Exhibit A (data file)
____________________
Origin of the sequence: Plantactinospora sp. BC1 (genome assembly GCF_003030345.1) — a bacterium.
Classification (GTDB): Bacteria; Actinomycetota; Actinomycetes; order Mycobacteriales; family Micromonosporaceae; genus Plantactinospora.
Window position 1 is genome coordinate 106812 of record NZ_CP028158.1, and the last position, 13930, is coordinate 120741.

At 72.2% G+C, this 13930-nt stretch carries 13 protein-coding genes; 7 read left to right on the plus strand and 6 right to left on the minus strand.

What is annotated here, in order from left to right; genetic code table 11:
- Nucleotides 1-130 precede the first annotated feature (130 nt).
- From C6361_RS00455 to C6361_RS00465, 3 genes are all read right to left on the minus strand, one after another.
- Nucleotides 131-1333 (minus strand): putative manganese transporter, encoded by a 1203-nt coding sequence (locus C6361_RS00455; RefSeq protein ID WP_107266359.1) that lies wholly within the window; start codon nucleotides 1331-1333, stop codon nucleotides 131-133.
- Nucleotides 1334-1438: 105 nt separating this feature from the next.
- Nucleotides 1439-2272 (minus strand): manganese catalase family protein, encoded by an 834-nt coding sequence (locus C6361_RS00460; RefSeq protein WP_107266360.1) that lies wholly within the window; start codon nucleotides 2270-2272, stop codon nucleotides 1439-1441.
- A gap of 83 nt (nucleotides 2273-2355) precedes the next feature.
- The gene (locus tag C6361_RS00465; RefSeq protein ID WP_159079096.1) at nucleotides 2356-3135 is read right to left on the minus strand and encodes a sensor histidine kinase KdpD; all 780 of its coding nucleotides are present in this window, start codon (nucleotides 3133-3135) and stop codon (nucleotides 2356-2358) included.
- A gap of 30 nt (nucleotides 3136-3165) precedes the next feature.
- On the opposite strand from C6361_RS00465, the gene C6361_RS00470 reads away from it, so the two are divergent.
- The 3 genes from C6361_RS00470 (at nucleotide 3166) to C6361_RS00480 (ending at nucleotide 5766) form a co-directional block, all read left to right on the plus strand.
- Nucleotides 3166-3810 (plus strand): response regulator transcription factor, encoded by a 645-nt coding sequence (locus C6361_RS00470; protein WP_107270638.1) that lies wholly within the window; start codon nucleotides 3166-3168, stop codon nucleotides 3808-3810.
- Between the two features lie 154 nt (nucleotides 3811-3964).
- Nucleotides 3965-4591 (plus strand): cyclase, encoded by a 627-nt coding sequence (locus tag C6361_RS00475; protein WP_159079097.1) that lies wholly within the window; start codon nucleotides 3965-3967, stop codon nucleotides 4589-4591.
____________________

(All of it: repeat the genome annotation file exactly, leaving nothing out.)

Origin of the sequence: Plantactinospora sp. BC1 (genome assembly GCF_003030345.1) — a bacterium.
Classification (GTDB): Bacteria; Actinomycetota; Actinomycetes; order Mycobacteriales; family Micromonosporaceae; genus Plantactinospora.
Window position 1 is genome coordinate 106812 of record NZ_CP028158.1, and the last position, 13930, is coordinate 120741.

At 72.2% G+C, this 13930-nt stretch carries 13 protein-coding genes; 7 read left to right on the plus strand and 6 right to left on the minus strand.

What is annotated here, in order from left to right; genetic code table 11:
- Nucleotides 1-130 precede the first annotated feature (130 nt).
- From C6361_RS00455 to C6361_RS00465, 3 genes are all read right to left on the minus strand, one after another.
- Nucleotides 131-1333 (minus strand): putative manganese transporter, encoded by a 1203-nt coding sequence (locus C6361_RS00455; RefSeq protein ID WP_107266359.1) that lies wholly within the window; start codon nucleotides 1331-1333, stop codon nucleotides 131-133.
- Nucleotides 1334-1438: 105 nt separating this feature from the next.
- Nucleotides 1439-2272 (minus strand): manganese catalase family protein, encoded by an 834-nt coding sequence (locus C6361_RS00460; RefSeq protein WP_107266360.1) that lies wholly within the window; start codon nucleotides 2270-2272, stop codon nucleotides 1439-1441.
- A gap of 83 nt (nucleotides 2273-2355) precedes the next feature.
- The gene (locus tag C6361_RS00465; RefSeq protein ID WP_159079096.1) at nucleotides 2356-3135 is read right to left on the minus strand and encodes a sensor histidine kinase KdpD; all 780 of its coding nucleotides are present in this window, start codon (nucleotides 3133-3135) and stop codon (nucleotides 2356-2358) included.
- A gap of 30 nt (nucleotides 3136-3165) precedes the next feature.
- On the opposite strand from C6361_RS00465, the gene C6361_RS00470 reads away from it, so the two are divergent.
- The 3 genes from C6361_RS00470 (at nucleotide 3166) to C6361_RS00480 (ending at nucleotide 5766) form a co-directional block, all read left to right on the plus strand.
- Nucleotides 3166-3810 (plus strand): response regulator transcription factor, encoded by a 645-nt coding sequence (locus C6361_RS00470; protein WP_107270638.1) that lies wholly within the window; start codon nucleotides 3166-3168, stop codon nucleotides 3808-3810.
- Between the two features lie 154 nt (nucleotides 3811-3964).
- Nucleotides 3965-4591 (plus strand): cyclase, encoded by a 627-nt coding sequence (locus tag C6361_RS00475; protein WP_159079097.1) that lies wholly within the window; start codon nucleotides 3965-3967, stop codon nucleotides 4589-4591.